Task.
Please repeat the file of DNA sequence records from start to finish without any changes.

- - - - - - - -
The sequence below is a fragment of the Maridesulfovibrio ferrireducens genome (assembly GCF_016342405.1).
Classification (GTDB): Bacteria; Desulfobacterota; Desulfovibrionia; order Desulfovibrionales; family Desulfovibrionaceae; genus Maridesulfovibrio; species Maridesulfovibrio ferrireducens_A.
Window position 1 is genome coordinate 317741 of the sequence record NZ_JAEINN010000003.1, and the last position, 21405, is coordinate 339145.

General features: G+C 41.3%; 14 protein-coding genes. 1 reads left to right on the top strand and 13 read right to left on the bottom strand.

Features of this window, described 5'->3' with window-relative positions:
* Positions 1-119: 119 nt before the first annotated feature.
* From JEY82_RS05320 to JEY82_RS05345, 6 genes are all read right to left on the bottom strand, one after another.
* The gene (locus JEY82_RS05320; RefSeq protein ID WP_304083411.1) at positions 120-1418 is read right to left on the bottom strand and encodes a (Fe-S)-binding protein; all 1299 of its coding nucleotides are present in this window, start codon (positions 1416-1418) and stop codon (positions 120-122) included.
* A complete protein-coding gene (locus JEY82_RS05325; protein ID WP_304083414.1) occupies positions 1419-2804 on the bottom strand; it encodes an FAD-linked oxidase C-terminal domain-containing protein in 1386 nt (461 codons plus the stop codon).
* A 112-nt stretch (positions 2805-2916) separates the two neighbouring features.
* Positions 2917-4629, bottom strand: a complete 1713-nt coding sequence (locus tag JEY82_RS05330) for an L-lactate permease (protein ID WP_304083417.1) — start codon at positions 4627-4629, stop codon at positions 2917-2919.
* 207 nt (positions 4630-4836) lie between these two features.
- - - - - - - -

The sequence below is a fragment of the Maridesulfovibrio ferrireducens genome (assembly GCF_016342405.1).
Classification (GTDB): Bacteria; Desulfobacterota; Desulfovibrionia; order Desulfovibrionales; family Desulfovibrionaceae; genus Maridesulfovibrio; species Maridesulfovibrio ferrireducens_A.
Window position 1 is genome coordinate 317741 of the sequence record NZ_JAEINN010000003.1, and the last position, 21405, is coordinate 339145.

General features: G+C 41.3%; 14 protein-coding genes. 1 reads left to right on the top strand and 13 read right to left on the bottom strand.

Features of this window, described 5'->3' with window-relative positions:
* Positions 1-119: 119 nt before the first annotated feature.
* From JEY82_RS05320 to JEY82_RS05345, 6 genes are all read right to left on the bottom strand, one after another.
* The gene (locus JEY82_RS05320; RefSeq protein ID WP_304083411.1) at positions 120-1418 is read right to left on the bottom strand and encodes a (Fe-S)-binding protein; all 1299 of its coding nucleotides are present in this window, start codon (positions 1416-1418) and stop codon (positions 120-122) included.
* A complete protein-coding gene (locus JEY82_RS05325; protein ID WP_304083414.1) occupies positions 1419-2804 on the bottom strand; it encodes an FAD-linked oxidase C-terminal domain-containing protein in 1386 nt (461 codons plus the stop codon).
* A 112-nt stretch (positions 2805-2916) separates the two neighbouring features.
* Positions 2917-4629, bottom strand: a complete 1713-nt coding sequence (locus tag JEY82_RS05330) for an L-lactate permease (protein ID WP_304083417.1) — start codon at positions 4627-4629, stop codon at positions 2917-2919.
* 207 nt (positions 4630-4836) lie between these two features.